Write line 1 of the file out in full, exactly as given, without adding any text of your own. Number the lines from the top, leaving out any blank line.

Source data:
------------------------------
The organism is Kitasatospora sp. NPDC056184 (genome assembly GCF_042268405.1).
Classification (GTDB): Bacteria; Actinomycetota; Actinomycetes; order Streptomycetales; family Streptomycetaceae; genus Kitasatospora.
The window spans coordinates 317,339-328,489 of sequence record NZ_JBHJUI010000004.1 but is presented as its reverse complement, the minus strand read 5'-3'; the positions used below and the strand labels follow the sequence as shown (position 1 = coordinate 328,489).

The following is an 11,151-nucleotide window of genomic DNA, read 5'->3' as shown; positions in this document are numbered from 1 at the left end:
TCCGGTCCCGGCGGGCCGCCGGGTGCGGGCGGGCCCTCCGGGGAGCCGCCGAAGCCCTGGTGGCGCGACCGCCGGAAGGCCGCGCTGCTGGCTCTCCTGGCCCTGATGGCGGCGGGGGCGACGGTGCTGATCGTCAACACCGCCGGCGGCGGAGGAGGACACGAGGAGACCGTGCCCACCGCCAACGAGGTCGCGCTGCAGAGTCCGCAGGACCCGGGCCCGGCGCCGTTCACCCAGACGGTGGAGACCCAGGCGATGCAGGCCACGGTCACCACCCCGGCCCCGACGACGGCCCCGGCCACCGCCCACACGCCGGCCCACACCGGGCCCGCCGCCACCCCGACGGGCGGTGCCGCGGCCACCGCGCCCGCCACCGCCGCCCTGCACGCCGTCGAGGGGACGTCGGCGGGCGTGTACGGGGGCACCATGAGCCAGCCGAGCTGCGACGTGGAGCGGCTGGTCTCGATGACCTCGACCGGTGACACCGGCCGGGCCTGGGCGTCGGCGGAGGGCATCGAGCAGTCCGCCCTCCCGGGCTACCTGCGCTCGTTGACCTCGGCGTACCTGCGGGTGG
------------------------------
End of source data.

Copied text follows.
The organism is Kitasatospora sp. NPDC056184 (genome assembly GCF_042268405.1).